Biz Bits: How to protect yourself from identity theft

Staff Writer
Mount Shasta Herald

Tip of the Week

Identity theft occurs more frequently in the United States than people want to believe. According to the U.S. Department of Justice, identity theft and identity fraud are referred to as "all types of crime in which someone wrongfully obtains and uses another person's personal data in some way that involves fraud or deception for economic gain."

The Federal Trade Commission compiles a report every year for identity theft complaints in the United States. These complaints increased more than 78 percent between 2009 and 2011. With identity theft becoming an increasing problem, Professor Duanne J. Thompson, the acting program chair of Criminal Justice at Argosy University, Atlanta, offers some advice for consumers to take in order to protect themselves from identity theft:

1. Protect your identity like you would protect your house.

2. Don't give out sensitive information such as Social Security information. In most states it is illegal for a business to ask for your Social Security number for transactions.

3. If purchasing on the Web, make sure you know who you are buying from and that the site is secure.

4. Don't fall for phishing scams. Legitimate websites will never ask for your password or account information. If in doubt contact the vendor before you send your information.

Thompson also says that consumers should be aware that they have a right to have one free credit report from every credit clearing house, such as Equifax, TransUnion and Experian, at least once a year. In some states, consumers are allowed a free credit report at least twice a year. Consumers should look at the information from their reports and ensure that the information is correct and accurate. They should look specifically at each credit statement every month for suspicious fraudulent activity.

The bigger question is what a consumer should do if they find themselves victims of identity theft. Thompson suggests to first notify your credit vendor that your card has been compromised and that there is an individual acting as you. Consumers should then call their local police department and file a report. Afterward, gather as much information as possible about your accounts and all transactions to help aid the investigator in the case. Once the police report is obtained, file an identity theft claim with all three credit clearing houses (Equifax, TransUnion and Experian). All three credit clearing houses will require a copy of the local police report and all the information you have supporting the theft.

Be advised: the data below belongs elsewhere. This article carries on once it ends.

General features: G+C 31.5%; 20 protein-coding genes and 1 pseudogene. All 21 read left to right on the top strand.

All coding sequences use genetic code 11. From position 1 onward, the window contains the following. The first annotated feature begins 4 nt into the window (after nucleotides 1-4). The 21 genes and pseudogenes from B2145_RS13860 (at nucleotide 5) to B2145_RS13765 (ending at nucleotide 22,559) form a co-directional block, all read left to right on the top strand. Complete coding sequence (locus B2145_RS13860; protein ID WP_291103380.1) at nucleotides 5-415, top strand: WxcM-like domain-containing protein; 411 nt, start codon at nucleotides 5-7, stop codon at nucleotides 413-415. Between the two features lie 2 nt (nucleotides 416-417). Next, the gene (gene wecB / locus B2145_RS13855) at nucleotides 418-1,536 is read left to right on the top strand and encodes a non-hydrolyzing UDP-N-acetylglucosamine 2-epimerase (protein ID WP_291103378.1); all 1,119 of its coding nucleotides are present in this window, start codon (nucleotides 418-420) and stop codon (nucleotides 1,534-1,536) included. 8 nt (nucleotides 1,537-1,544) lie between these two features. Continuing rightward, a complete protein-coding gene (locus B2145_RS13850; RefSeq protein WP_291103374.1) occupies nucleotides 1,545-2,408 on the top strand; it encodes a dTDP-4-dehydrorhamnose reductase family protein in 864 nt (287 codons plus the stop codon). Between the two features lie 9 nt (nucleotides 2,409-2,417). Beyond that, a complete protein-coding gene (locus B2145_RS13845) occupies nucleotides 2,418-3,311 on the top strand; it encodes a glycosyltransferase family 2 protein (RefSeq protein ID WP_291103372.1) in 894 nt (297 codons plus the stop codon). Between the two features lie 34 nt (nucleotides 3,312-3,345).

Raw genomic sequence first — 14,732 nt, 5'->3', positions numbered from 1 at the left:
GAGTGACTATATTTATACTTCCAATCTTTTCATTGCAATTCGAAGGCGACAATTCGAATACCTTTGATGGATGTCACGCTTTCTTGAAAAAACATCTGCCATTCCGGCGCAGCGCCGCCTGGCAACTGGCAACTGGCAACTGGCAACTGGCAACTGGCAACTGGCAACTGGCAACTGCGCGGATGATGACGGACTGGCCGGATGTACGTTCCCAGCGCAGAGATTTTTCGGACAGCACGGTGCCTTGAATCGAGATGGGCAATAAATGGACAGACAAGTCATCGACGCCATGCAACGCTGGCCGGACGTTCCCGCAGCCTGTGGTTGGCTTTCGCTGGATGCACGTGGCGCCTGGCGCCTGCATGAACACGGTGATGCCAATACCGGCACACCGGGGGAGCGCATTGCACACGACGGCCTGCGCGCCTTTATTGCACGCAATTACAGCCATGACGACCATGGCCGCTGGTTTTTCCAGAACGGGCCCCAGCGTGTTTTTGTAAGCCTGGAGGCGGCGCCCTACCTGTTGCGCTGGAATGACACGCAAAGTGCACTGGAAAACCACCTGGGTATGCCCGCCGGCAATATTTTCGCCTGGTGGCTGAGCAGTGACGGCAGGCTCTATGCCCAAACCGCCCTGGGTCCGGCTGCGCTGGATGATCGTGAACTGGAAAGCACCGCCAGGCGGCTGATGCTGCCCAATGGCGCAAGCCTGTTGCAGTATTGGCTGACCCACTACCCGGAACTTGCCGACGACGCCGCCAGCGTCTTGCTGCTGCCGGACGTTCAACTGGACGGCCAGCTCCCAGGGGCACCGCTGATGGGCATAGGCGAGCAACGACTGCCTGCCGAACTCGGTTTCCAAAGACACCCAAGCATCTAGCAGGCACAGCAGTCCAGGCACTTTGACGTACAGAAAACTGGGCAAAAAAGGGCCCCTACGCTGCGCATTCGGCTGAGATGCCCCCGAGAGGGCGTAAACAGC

With the rise of online trends such as social media and online banking, consumers must be more vigilant about their identity as these trends lead to more and more avenues for identity theft criminals. The best way a consumer can protect their identity to simply be smart and be aware of their financial records.

- Brandpoint

BBB Watch

Losing weight is among the most common New Year's resolutions. The Better Business Bureau advises consumers who want to lose weight to be cautious when signing up for gym memberships. 

"Joining a health club is a big decision," said Steve J. Bernas, president and CEO of the Better Business Bureau serving Chicago and Northern Illinois. "It is important that you visit the club and feel that it is a good fit for both your budget and your lifestyle."

Before you sign a contract at a new health club, the BBB advises you to consider your needs and your budget:

- Determine your fitness goals. It's hard work to lose weight, and you need to find a program you can stick with, and preferably one that you enjoy. Find a health club or exercise facility that is convenient and that offers times that fit your schedule.     

- Visit the facility before joining. Check on cleanliness, adequacy of space, machines and instructors, and any other factors important to you. Ask if you can try the facility out before you join.      

- Consider your budget. Ask the health club about "joining" or enrollment fees and ongoing monthly costs. Does a weight loss plan require you to buy special foods? Can you cancel if you move or find that the program doesn't meet your needs? If the facility closes, can you transfer your membership to another facility?     

- Read the entire contract. Does it list all services and facilities and hours of operation? Is everything the salesperson promised included in the contract? What's included in the monthly fee and what will cost you extra? What is the total cost, including enrollment fees and finance charges?   

- Check with the BBB first. Check a company's Business Review at

For more consumer tips, visit

The List

According to The Street, here are a few pillars of the video game industry that should come crashing down after CES:

- Handheld consoles

- The directional control pad

- Physical games

Tech Talk

Phil Schiller, Apple’s senior vice president of worldwide marketing, reportedly nixed rumors swirling about a cheaper iPhone in an interview with The Shanghai Evening News. In a translation obtained by The Next Web, Schiller spoke about the speculation of a cheaper iPhone, saying this will "never be the future of Apple products." – The Street

GateHouse News Service